Whether you are an expat or a world traveler, learning Thai is a worthwhile effort when spending any amount of time in Thailand. I’ve been staying in Bangkok for almost two months, and I’m finding it quite difficult. That’s why I’m learning Thai (along with Vietnamese and Japanese…but that’s another article).
A common misconception is that most Thai people speak English. Well. I can’t speak for Chiang Mai or Phuket or even Krabi Island, but that’s not the Bangkok I know.
- Everyone here expects you to understand Thai. The tables are turned. Now I know what it must feel like to immigrate to the States from a non-English-speaking country. When I worked at my sushi restaurant, I remember speaking English to every customer (unless I spoke their language), even if they could barely understand me. What else could I do? If they’re in America, they must understand some English. It’s the same here in Thailand. What else can they do? They figure, If this foreigner is in Thailand, they must understand some Thai.
- Body language is a lost language here. Related to Reason #1, whenever a Thai person tries to communicate something with you, they just throw words your way without a single facial expression or gesture to demonstrate the meaning. It’s very frustrating. Especially when I find myself swimming in the air, flapping my wings, in the middle of 7-11 and everyone is staring at me.
Even if they know English, Thai people are generally too shy or embarrassed to use it. It’s a matter of saving face. If they’re put on the spot in front of other people, they will feel very uncomfortable. That being said, some may try to have a friendly chat with you when you take the initiative.
- Save money with intercity transportation. Some of the buses require a different amount depending on the distance. I’ve been charged the highest fare just because the ticket lady didn’t feel like trying to ask the foreigner where she was going. I’m sure I would have saved a few baht if she’d asked. (Just speak up as soon as you can!) There is a sort of open-air truck taxi called a songthaew that is a cheap way to navigate areas where buses don’t run. Unfortunately, they have set routes, so you have to know where they are going in order to ride one. This calls for a combination of reading their signs and asking around.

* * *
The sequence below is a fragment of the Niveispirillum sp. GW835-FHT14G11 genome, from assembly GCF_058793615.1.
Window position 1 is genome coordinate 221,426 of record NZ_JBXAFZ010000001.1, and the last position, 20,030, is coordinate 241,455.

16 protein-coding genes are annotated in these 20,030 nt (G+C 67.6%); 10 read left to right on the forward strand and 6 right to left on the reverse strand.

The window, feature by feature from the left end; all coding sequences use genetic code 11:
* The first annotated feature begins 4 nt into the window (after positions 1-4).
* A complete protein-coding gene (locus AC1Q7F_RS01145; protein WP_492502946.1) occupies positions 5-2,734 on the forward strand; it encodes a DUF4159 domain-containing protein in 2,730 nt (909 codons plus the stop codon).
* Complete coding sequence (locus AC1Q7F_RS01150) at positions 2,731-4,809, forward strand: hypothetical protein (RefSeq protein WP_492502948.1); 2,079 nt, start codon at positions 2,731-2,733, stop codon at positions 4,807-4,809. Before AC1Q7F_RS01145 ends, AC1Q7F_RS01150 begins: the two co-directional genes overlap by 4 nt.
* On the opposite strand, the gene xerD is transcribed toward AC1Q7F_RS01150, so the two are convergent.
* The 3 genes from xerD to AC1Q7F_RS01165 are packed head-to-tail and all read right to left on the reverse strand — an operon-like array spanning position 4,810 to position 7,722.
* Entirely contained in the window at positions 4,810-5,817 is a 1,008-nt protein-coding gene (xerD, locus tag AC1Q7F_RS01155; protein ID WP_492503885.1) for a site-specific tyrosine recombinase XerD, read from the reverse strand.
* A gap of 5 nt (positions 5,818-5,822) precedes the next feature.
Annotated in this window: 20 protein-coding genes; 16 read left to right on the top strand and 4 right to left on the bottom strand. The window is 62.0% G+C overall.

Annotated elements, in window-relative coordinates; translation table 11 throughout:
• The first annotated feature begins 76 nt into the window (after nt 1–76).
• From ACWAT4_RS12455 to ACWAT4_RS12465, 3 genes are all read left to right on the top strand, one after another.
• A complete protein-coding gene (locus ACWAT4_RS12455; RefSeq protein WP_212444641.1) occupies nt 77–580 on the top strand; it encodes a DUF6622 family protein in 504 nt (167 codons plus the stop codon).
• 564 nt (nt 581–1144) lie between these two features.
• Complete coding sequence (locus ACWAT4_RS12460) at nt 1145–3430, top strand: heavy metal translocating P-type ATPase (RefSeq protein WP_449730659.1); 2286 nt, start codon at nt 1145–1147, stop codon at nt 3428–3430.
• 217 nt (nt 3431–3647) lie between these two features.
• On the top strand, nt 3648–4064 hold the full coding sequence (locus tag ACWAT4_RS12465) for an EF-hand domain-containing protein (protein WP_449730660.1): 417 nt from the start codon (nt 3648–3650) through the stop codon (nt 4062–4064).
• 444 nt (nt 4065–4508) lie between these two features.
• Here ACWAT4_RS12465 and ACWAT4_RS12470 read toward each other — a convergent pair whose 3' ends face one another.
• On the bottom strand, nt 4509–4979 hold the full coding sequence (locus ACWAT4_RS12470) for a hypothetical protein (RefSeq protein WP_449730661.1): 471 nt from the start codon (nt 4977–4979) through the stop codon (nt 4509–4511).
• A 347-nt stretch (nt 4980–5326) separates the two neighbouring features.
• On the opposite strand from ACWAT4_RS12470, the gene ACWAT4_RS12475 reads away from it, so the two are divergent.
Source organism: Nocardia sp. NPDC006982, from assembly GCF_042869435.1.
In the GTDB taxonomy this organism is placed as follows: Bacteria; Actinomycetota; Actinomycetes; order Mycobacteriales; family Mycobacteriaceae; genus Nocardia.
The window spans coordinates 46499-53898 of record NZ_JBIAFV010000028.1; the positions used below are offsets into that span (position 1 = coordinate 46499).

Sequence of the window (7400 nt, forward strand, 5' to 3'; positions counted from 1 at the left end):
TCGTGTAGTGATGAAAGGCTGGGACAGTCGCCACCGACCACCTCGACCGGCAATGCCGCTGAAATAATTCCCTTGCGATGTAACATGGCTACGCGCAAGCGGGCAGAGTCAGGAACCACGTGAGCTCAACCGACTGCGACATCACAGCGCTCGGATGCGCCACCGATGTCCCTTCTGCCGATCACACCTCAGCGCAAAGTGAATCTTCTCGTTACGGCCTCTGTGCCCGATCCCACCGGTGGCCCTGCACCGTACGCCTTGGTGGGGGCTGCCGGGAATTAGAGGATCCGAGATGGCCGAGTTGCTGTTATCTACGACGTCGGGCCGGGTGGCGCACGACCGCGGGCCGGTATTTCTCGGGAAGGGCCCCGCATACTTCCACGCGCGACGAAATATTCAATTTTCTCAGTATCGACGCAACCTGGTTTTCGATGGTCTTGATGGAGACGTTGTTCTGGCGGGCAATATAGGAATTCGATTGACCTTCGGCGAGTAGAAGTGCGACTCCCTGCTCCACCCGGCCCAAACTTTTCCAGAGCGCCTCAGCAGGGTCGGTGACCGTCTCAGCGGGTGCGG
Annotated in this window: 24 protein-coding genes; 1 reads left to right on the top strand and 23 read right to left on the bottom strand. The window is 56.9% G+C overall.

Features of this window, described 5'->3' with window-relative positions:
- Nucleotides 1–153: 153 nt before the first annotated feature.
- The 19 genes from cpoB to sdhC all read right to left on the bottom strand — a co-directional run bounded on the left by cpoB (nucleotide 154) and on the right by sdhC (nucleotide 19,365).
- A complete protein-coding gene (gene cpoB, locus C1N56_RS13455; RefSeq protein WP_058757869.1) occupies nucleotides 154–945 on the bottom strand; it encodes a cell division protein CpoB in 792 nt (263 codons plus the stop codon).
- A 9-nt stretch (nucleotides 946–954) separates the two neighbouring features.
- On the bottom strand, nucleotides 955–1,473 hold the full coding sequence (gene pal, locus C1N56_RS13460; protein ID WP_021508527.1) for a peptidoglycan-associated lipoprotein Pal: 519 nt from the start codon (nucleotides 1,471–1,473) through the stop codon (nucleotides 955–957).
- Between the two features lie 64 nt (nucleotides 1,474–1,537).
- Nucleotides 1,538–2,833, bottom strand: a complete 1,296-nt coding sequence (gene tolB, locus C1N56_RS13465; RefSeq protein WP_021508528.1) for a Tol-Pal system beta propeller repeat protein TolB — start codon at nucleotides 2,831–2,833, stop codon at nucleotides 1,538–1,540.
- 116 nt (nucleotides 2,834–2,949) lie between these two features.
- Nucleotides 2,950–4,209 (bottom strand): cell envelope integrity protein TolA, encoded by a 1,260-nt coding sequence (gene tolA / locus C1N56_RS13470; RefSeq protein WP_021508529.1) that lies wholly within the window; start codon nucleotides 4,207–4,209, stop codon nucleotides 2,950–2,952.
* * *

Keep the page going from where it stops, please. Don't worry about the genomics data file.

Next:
- Save time with intercity transportation. If you can read and speak Thai, then you’ll be able to figure out which is the best route to take–MRT vs. BTS vs. bus vs. van vs. truck vs. songthaew…vs. walking or taxi or tuk-tuk. There are so many choices! And, with the way the traffic is, there usually is a better choice than the first one you opted for. For example, there is one area that I go to quite often but no buses run on that street. In medium traffic, it takes 40 minutes by taxi and 1.5 hours by bus. Why the difference? Well, because I have to transfer buses halfway, and then walk for 20 minutes after I get off the second bus. If I took 1 bus and 3 songthaews there, though, it would probably take me only one hour, since they go along the most direct route.
- Save money when shopping. Bartering in English, of course, is possible at the big markets like Chatuchak. But you can have the freedom of bartering anywhere you go if you at least know the numbers, “yes”, and “no”. Not to mention that you could get a lower price out of appreciation for your effort to speak Thai.
Not to mention that the Thai culture is beautiful and heart-warming to get to know. Between the food being delicious, the traditional clothes being gorgeous, the shopping being stupendous, and the people being so sweet, I have plenty of incentive to build my vocabulary!